- TOP PLAYERSOffensePABLO S. TORRE | August 20, 2012
- TAMPA BAY buccaneersENEMY lines WHAT A RIVAL COACH SAYSJune 28, 2012
- Faces in the CrowdJune 11, 2001
You need only pass through the Gates of Time to get a chilling sense of Oklahoma City's current identity. Etched in stone above the East Gate of the Oklahoma City Memorial is 9:01, the minute before the bomb detonated in front of the Alfred P. Murrah Federal Building on April 19, 1995. Inscribed on the West Gate, some 30 yards away, past the grassy knoll and the 168 permanently empty chairs resting on bases of albescent glass (one for each life lost that morning), is 9:03, to mark the minute after the explosion. "We are a city," says Oklahoma City mayor Mick Cornett, "that has been branded by its tragedies."� Ironic, then, that yet another tragedy recently spurred a considerable measure of civic pride. The arrival last fall of the NBA's New Orleans Hornets, who were forced to relocate in the wake of Hurricane Katrina, was the realization of a decadelong dream to bring professional sports to Oklahoma City. Rejected in its 1997 bid for an NHL team (in favor of bigger markets Nashville and Columbus) and told, according to Cornett, by NBA commissioner David Stern only a few months before Katrina "that there wasn't any foreseeable way for the NBA to come here," this erstwhile oil center has emerged as one of the NBA's most-uplifting success stories in recent years. At the same time, the league is faced with a dilemma: Return the franchise to a city where it ranked last in attendance in 2004--05 or abandon that hurricane-ravaged city to make a buck?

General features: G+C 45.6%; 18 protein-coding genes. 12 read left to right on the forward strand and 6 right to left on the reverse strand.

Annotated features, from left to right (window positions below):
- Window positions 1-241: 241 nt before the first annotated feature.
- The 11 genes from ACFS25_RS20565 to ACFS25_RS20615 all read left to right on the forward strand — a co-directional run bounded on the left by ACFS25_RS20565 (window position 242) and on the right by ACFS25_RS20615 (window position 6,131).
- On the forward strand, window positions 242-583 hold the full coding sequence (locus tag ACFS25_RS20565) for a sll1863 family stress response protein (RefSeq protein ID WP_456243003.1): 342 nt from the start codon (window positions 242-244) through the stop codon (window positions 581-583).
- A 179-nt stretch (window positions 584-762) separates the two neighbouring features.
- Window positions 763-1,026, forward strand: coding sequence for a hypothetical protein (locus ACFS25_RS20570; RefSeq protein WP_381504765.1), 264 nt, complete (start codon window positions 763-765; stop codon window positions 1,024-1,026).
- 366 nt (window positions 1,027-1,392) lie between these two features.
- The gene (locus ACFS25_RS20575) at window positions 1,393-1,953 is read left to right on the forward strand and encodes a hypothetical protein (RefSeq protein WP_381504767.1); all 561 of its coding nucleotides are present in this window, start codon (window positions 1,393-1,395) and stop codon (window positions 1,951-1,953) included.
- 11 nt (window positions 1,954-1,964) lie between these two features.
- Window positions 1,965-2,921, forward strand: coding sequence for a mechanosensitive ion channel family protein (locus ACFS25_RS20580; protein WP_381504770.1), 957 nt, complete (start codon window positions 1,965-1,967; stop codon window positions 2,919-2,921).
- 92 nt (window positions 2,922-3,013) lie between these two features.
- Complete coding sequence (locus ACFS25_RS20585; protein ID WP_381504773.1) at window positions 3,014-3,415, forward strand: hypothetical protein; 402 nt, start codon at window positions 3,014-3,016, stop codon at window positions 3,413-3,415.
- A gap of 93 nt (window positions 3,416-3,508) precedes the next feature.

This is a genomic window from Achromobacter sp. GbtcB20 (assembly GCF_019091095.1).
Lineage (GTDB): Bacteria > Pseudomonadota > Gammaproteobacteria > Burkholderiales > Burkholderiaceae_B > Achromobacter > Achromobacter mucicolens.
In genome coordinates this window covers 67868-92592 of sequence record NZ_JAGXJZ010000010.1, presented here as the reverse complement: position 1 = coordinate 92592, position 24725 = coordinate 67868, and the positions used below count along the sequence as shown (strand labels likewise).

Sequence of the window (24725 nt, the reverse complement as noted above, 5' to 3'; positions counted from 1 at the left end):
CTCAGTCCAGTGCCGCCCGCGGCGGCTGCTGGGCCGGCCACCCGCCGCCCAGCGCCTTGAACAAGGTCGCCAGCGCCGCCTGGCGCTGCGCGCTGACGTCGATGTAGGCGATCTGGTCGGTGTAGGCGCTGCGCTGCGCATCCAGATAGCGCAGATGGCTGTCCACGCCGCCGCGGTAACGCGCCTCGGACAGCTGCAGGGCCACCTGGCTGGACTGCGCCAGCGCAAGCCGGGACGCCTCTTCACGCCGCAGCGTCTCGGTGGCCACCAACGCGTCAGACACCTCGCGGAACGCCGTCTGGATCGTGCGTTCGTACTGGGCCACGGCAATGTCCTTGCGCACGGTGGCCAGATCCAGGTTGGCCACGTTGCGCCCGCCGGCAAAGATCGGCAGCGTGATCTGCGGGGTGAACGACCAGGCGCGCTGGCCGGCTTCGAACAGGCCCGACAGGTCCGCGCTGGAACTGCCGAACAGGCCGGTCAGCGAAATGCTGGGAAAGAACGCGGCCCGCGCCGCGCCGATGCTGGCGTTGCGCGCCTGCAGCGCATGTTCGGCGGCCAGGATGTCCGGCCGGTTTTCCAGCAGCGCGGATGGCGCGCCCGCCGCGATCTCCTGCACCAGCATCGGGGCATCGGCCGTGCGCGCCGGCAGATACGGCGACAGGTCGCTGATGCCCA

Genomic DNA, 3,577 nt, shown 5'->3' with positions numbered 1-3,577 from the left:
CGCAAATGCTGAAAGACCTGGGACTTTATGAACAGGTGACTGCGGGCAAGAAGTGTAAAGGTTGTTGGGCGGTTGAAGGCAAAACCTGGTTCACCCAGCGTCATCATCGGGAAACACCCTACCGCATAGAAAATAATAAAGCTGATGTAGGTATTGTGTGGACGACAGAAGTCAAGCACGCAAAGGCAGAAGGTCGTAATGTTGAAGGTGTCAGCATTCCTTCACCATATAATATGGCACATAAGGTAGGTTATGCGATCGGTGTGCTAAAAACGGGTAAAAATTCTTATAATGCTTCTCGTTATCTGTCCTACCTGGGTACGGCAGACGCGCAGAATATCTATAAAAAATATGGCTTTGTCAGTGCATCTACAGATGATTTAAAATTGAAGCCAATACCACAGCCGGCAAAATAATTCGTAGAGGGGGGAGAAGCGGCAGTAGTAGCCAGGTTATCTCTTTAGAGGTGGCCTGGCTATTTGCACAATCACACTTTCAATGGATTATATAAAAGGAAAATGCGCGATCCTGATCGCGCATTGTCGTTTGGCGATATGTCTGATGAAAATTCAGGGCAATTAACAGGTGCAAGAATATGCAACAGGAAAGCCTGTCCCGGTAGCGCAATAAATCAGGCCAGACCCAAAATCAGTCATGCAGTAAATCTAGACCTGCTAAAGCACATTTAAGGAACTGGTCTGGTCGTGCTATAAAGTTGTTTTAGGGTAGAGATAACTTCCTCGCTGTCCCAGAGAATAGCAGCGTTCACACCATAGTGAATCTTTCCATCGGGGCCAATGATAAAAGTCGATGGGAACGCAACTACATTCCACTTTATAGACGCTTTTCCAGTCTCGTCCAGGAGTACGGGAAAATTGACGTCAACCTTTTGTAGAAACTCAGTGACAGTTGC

Hornets owner George Shinn didn't anticipate such a complicated decision last fall. Not long after Katrina left its trail of destruction, Stern called Shinn to discuss the relocation of the franchise for the 2005--06 season. "He said, 'What would you think about playing in Oklahoma City?'" says Shinn. "And my first reaction was, ' Oklahoma where?'" Shinn had, in fact, considered Oklahoma City as a potential relocation site when the Hornets were in Charlotte in 2001. Those talks, coincidentally, were derailed by another tragedy. Former Hornets co-owner Ray Wooldridge had scheduled a meeting with Oklahoma City officials for Sept. 13, or two days after 9/11. "After that," says Shinn, "I didn't hear about Oklahoma City again."